Tip

 

Showing the Stage

Similar to a stage in the real world, a JavaFX stage is used to display a scene. A scene has visuals—such as text, shapes, images, controls, animations, and effects—with which the user may interact, as is the case with all GUI-based applications.

In JavaFX, the primary stage is a container for a scene. The stage look-and-feel is different depending on the environment your application is run in. You do not need to take any action based on the environment because the JavaFX runtime takes care of all the details for you. For example, if the application runs as a desktop application, the primary stage will be a window with a title bar and an area to display the scene; if the application runs an applet in a web browser, the primary stage will be an embedded area in the browser window.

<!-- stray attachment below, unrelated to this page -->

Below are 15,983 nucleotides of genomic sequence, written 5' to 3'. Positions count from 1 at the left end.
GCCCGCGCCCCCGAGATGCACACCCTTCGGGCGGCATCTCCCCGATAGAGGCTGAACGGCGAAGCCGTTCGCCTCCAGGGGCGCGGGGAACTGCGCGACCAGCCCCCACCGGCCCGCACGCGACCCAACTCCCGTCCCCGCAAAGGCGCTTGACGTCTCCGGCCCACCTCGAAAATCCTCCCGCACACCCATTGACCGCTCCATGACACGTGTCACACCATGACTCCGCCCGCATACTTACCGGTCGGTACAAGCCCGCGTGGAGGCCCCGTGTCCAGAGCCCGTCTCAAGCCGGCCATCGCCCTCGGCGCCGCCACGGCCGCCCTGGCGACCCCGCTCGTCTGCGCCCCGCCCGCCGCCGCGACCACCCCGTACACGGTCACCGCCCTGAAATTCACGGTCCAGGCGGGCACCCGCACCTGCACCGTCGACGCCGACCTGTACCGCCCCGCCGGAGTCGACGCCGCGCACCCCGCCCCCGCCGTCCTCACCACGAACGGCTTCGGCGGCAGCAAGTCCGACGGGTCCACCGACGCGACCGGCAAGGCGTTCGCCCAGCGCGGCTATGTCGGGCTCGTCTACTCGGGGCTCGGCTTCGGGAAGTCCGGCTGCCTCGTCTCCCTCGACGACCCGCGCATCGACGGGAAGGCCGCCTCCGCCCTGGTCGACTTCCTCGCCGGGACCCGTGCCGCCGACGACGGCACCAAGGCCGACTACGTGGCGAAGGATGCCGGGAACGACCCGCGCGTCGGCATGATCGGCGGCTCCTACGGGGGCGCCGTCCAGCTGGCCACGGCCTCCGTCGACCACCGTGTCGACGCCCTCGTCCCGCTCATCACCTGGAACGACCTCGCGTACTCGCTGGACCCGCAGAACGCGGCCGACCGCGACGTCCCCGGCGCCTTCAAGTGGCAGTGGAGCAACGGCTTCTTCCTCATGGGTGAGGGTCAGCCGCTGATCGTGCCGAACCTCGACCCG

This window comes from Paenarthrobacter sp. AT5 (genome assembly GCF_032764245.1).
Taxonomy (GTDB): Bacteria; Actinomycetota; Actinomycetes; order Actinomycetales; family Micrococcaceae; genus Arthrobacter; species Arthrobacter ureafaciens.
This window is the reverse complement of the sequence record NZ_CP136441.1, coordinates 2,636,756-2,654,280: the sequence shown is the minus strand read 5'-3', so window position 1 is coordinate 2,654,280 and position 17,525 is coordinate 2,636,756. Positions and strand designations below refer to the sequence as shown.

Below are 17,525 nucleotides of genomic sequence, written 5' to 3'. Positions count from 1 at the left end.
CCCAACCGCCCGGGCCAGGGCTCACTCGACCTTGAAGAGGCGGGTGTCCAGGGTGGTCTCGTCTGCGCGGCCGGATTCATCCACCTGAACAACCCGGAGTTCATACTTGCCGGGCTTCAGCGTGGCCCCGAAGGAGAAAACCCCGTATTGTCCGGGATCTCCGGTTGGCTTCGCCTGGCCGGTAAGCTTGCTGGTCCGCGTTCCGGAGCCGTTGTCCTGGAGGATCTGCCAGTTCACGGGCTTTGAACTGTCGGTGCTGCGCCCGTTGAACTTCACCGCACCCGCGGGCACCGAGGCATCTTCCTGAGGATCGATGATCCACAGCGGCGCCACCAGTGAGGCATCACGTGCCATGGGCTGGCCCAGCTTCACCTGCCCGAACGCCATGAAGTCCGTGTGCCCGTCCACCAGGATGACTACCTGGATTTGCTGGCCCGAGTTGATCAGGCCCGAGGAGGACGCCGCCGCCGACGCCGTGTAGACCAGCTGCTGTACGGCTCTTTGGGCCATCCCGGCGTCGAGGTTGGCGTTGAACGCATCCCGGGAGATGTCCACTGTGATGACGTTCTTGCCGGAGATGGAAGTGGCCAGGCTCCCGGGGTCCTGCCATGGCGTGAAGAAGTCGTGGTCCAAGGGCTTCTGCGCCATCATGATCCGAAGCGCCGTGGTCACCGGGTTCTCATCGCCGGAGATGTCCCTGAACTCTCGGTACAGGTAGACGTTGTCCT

The primary stage created by the application launcher does not have a scene. You will create a scene for your stage in the next section.

You must show the stage to see the visuals contained in its scene. Use the show() method to show the stage. Optionally, you can set a title for the stage using the setTitle() method. The revised code for the HelloFXApp class is shown in Listing 3.

Listing 3. Showing the Primary Stage in Your JavaFX Application Class

// HelloFXApp.java


package com.jdojo.intro;

import javafx.application.Application;
import javafx.stage.Stage;


public class HelloFXApp extends Application {


       @Override

       public void start(Stage stage) {


               // Set a title for the stage

               stage.setTitle("Hello JavaFX Application");

               // Show the stage

               stage.show();

       }

}